Through a conditional use permit, however, residents were able to curtail opening and closing times, expedite graffiti removal, and enforce the eatery to have a 24 hour surveillance camera along with a 24 hour hot line to record residents complaints.
Sutton and Jones along with residential owner, Sal DiConstanzo, aided their neighbors to make sure the remodel was in the best interest of the surrounding community. Credited for help were Los Angeles mayoral aide, Ricardo Hong, and the Central Neighborhood Council.
Some of the conditions, which would go into effect if the development is approved,  include:
--Installing a 24-hour hot line to take residents complaints that must be recorded with a date and time. The phone number must be given to surrounding schools, neighbors and the Neighborhood Councils and be visibly posted inside the restaurant.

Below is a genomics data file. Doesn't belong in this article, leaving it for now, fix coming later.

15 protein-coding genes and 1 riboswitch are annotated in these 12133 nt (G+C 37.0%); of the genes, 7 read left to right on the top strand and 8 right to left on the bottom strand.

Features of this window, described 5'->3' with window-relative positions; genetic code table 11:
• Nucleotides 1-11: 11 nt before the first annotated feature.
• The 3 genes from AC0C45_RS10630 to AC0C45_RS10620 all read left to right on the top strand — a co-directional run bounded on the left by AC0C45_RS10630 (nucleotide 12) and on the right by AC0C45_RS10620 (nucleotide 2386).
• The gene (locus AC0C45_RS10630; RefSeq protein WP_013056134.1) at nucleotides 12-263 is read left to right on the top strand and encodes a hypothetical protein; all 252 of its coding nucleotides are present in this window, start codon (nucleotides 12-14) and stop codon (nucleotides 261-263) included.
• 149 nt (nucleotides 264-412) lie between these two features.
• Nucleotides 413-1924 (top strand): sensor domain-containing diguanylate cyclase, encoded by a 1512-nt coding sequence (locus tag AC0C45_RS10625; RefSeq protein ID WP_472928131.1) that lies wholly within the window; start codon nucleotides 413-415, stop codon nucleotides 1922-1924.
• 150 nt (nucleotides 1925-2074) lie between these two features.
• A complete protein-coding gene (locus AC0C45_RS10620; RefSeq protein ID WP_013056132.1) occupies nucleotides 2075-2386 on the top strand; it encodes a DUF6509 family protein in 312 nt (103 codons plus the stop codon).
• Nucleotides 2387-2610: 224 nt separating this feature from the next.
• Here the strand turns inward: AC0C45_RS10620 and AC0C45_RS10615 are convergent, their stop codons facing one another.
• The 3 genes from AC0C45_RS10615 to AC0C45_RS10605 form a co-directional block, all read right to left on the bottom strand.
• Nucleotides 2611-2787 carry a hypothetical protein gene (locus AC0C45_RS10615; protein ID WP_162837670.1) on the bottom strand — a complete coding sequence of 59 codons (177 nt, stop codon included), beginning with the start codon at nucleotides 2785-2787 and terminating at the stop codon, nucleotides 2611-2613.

--Installing a 24-hour video surveillance camera along with retaining the recordings in one-month increments that police can request at any time.
--All graffiti must be removed within 24 hours from the time it appears and the paint used must match the colors of the restaurant.
--The restaurant can only serve food indoors  and from 10 a.m. to midnight daily; The drive-thru can only operate from 9 a.m. to 2 a.m. There will be no outside seating.
 --An eight foot wall must be built along the alley to buffer residents from the drive-thru sounds along with shrubs and other plants about two feet tall. Such shrubbery must also be planted in the front and maintained year-round.
--Taco Bell is responsible for all loitering on the property.